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Entrepreneurship Needs

  • A. Coskun Samli
Chapter

Our discussion thus far has revolved around the need for and cultivation of entrepreneurial culture, but this is not enough. If entrepreneurship is likely to become the base of economic development programs, particularly in developing parts of the world, understanding and encouraging the entrepreneur is a must. Local authorities need to be well informed about the special characteristics of entrepreneurs and how their efforts in creation of economic development can be sustained. Sustaining entrepreneurial movements is particularly critical since they are small and quite vulnerable, particularly at the beginning of the entrepreneurial journey. Perhaps here we must reiterate Drucker’s (1985) five principles of innovation and how, if they are followed carefully, entrepreneurship will be sustained. These are presented in Exhibit 10-1. The first principle depends on good quality research identifying existing market opportunities. This quality research must be a continuing proposition in the sense that it must indicate what changes, if any, are taking place in the market, and how they might affect existing entrepreneurial businesses. The second principle is related both to research quality and the individuality of entrepreneurs. Here the research findings are going to be perceived and interpreted by entrepreneurs. The changing conditions, say, in the market must be understood well by the decision makers of these businesses in order to assure their survival. The third principle is that the entrepreneurial project must be reasonably simple and the entrepreneurs need to be focused on the details of what they are doing. The applicability of the entrepreneurial project must be emphasized by maintaining focus and keeping the project simple.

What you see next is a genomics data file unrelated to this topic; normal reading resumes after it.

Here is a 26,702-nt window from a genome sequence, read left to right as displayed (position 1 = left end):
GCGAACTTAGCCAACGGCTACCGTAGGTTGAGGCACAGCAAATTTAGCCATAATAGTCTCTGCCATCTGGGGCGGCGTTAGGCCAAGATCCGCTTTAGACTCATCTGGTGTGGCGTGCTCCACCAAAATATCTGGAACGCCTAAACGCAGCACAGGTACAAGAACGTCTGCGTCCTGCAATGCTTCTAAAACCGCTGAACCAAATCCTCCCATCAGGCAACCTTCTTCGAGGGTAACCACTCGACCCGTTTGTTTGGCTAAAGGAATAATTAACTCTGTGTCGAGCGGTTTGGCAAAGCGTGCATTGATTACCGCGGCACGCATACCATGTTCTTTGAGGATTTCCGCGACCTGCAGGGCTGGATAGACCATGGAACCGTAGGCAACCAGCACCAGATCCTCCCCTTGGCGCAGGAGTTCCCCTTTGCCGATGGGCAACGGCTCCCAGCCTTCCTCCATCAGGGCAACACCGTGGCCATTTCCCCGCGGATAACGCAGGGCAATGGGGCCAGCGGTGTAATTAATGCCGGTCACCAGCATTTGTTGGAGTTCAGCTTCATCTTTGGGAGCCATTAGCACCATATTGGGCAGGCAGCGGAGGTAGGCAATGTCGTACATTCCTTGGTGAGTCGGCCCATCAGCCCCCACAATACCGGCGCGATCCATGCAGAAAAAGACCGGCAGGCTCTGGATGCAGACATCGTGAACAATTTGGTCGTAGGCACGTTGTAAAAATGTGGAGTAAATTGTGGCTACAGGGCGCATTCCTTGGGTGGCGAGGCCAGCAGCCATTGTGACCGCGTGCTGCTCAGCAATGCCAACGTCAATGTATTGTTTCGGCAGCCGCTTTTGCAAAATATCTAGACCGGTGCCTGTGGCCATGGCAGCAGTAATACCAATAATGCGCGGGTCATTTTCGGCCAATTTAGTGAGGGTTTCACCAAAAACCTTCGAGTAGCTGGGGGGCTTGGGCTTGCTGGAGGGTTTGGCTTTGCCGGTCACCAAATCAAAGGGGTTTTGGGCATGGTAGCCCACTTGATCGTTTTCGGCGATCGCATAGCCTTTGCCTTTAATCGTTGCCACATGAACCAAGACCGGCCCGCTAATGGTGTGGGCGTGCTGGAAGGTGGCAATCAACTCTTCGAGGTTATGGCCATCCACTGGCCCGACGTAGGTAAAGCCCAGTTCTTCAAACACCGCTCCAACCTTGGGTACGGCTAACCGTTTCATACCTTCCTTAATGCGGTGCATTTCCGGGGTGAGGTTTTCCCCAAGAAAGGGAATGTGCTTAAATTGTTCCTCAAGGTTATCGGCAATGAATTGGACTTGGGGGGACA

Keywords

Knowledge Sharing Entrepreneurial Culture Intellectual Center Entrepreneurial Project Entrepreneurial Talent 
These keywords were added by machine and not by the authors. This process is experimental and the keywords may be updated as the learning algorithm improves.

References

  1. Drucker, Peter (1985), Innovation and Entrepreneurship, New York: Harper & Row Publishers.Google Scholar
  2. Horan, Jane (2007), “Business Driven Action Learning: A Powerful Tool for Building World-Class Entrepreneurial Leaders,” Organization Development Journal, Fall, 75–79.Google Scholar
  3. Isaak, Robert (2005), The Globalization Gap, Upper Saddle River, NJ: Prentice-Hall.Google Scholar
  4. Kao, John (2007), Innovation Nation, New York: Free Press.Google Scholar
  5. Prahalad, C.D. (2005), The Fortune At the Bottom, Upper Saddle River, NJ: Pearson Education.Google Scholar
  6. Samli, A. Coskun (2008), Globalization from the Bottom Up, New York: Springer.Google Scholar
  7. Yarzebinski, Joseph A. (1992), “Understanding and Encouraging the Entrepreneur,” Economic Development Review, Winter, 32–35.Google Scholar

Copyright information

© Springer Science+Business Media, LLC 2009

Authors and Affiliations

  • A. Coskun Samli
    • 1
  1. 1.University of North FloridaJacksonvilleUSA

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